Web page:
The Inside Job

NEW YORK On the Independent Film Channel, a short film shows international soccer player Thierry Henry standing in an old, romantic square in Barcelona, Spain, fielding questions from fans. Occasionally, the screen cuts to shots of Henry at play, bouncing a soccer ball on his head or kicking it down an alley. Behind the camera is Spanish actress Paz Vega (Spanglish), making her directorial debut.

The film, part of a series called “Framed,” launched last December and runs through March. Consisting of 30-minute segments showcasing top athletes and first-time directors, it also lives online through a deal with Yahoo Sports that showcases elements such as outtakes. But more interesting than the show’s mix of talent and platforms is its provenance: “Framed” was conceived and co-produced by Reebok Entertainment, the sports apparel brand’s in-house division, which launched this past winter.

Although a handful of companies — most notably Procter & Gamble — have a history of producing original content in the analog space, the industry’s increasing emphasis on digital has encouraged a new crop of brands, including Reebok, 1-800-Flowers.com, Anheuser-Busch and Dell, to commit to in-house content creation.

Brands, of course, have more control over their messaging when they do it themselves. “These divisions are partly about “not leaving it specifically up to an ad agency to say, ‘Here’s what we think your message should be,'” said Mike Goodman, director of digital entertainment at The Yankee Group.

Todd Krinsky, vp of sports and entertainment marketing for Reebok International, added, “There’s so many more ways for consumers to ignore traditional advertising. If you’re going to be on the cutting edge of communication, you need other creative ways to communicate with your consumers.”

“Framed,” Reebok Entertainment’s first project, is produced in partnership with Carat/MY Entertainment and Roadside Entertainment. In addition to Henry, subjects include basketball player Baron Davis, whose short film (they’re about three minutes each) was directed by actress Emmanuelle Chriqui (Entourage), and baseball player David Ortiz, paired with first-time director and commedian Carlos Mencia. Reebok is planning to do a second season, and is considering adding a mobile component.

Another new, in-house content-creation division is 1-800-Flowers.com’s Connect 7 Productions, which launched last month with two YouTube Valentine’s Day video contests. Headed by production industry veteran Bob Nastasi, vp and senior executive producer, the division also has a post-production facility.

In a twist, the online gift retailer is creating content for itself, as well as other advertisers. Nastasi said one of the first projects, a 30-minute branded-entertainment cable show slated to air within the next six months, is for another advertiser, which he declined to name.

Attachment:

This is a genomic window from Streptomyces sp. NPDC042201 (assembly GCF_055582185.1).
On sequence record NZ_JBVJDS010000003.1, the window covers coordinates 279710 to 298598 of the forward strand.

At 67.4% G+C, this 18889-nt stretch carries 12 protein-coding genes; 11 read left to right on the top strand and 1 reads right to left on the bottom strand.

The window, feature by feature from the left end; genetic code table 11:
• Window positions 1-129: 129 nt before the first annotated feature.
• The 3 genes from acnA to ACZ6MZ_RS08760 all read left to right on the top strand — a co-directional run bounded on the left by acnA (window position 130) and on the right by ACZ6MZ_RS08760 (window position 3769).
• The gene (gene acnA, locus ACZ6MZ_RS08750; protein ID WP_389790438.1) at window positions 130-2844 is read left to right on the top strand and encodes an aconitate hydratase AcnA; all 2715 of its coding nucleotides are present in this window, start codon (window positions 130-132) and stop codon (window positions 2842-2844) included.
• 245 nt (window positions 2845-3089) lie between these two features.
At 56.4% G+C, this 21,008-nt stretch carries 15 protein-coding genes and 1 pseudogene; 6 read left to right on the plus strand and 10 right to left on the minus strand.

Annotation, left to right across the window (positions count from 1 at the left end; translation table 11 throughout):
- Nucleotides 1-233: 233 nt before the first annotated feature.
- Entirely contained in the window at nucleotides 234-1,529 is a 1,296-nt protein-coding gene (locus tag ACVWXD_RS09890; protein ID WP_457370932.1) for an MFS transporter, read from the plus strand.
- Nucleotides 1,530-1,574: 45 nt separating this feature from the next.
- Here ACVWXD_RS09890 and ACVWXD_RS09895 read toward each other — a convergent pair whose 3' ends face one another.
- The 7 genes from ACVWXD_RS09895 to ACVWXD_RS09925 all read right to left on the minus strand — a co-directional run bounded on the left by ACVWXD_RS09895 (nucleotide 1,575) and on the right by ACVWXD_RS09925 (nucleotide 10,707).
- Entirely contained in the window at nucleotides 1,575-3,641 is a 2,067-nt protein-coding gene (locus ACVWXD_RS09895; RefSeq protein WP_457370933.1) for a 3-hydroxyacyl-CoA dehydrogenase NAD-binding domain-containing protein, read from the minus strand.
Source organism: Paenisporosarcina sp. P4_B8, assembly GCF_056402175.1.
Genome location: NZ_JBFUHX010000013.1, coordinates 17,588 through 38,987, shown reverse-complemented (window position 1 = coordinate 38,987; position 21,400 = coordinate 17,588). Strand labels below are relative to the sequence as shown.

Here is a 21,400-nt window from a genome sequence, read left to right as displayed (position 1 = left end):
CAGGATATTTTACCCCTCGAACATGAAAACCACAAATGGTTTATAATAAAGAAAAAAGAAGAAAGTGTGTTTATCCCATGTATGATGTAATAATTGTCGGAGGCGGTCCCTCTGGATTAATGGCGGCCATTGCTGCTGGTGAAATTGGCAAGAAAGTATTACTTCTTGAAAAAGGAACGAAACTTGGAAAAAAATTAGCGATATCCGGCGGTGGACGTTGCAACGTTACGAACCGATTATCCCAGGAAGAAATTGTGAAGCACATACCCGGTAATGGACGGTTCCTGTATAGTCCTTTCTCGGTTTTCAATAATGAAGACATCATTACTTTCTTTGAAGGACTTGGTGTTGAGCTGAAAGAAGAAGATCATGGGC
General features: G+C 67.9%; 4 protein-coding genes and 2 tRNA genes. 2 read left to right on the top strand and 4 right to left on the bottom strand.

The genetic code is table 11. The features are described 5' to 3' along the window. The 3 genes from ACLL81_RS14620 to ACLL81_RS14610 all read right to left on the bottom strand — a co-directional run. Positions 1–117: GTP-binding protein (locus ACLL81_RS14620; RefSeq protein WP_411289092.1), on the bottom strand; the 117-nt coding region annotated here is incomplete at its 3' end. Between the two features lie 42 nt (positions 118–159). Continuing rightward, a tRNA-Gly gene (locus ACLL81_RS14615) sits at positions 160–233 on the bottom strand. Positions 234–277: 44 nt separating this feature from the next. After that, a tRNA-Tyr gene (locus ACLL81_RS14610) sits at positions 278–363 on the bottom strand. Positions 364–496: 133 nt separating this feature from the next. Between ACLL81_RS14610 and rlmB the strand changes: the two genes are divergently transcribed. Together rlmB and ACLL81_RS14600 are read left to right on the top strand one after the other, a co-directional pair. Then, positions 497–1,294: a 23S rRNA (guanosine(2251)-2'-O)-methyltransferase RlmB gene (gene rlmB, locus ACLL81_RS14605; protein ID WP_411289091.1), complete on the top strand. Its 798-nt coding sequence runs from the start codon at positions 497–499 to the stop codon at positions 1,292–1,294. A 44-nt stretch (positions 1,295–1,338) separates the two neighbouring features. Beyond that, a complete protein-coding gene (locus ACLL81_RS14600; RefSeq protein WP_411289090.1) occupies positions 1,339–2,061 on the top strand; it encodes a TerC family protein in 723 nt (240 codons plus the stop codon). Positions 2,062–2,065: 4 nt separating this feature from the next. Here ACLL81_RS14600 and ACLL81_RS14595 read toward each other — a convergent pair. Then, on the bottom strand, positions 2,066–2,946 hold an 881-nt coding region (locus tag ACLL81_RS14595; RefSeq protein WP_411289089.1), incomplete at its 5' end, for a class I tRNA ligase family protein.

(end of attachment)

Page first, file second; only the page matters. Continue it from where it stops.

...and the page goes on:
“The next wave of e-commerce could be called social media,” said Chris McCann, president of 1-800-Flowers.com. “We’re trying to figure out the best ways to connect to our customers the way they’re connecting with people online.”

The growth of digital platforms spurred Dell to create an in-house content-creation division in late 2006, when it launched Studio Dell on its Web site. Studio Dell creates how-to videos and (non-entertainment) content for consumers on a variety of complicated subjects, such as virtualization (a technique for hiding the physical characteristics of computing resources from the ways in which other systems, applications or end users interact with them).

“We see video as being mainstream … part of the purchase path when [a consumer] makes a decision,” said Bob Pearson, vp of community and conversations at Studio Dell. The videos are being used not to sell a product, he added, but as tools to build brand loyalty. In 2007, he noted, Studio Dell produced several hundred video logs (vlogs) and plans to up that number over the course of 2008.

Last year, recognizing the growing importance of digital content, some of the major media companies created online networks to connect to consumers migrating elsewhere. CBS created the CBS Audience Network, signing multiple agreements with major Web portals including AOL and Yahoo. And NBC and News Corp. jointly created Hulu.com, an online video-on-demand service and video-sharing platform.